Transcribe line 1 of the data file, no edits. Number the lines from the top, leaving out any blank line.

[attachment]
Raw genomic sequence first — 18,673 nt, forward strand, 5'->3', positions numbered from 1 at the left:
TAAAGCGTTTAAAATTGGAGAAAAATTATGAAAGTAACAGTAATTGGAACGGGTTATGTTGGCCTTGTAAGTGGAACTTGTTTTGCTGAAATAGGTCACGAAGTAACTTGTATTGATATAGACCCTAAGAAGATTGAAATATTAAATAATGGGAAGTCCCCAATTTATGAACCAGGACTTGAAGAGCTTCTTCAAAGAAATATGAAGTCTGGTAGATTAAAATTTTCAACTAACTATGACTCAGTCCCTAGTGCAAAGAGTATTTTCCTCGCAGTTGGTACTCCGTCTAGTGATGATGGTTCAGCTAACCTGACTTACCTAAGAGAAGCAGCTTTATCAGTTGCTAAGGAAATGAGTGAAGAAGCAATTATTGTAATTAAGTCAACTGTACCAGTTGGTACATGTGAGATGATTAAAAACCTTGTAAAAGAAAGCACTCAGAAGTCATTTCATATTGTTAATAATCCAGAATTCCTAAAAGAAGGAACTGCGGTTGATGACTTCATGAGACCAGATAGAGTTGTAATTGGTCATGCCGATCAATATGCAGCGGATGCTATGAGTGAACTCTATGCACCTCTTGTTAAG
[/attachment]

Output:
Raw genomic sequence first — 18,673 nt, forward strand, 5'->3', positions numbered from 1 at the left: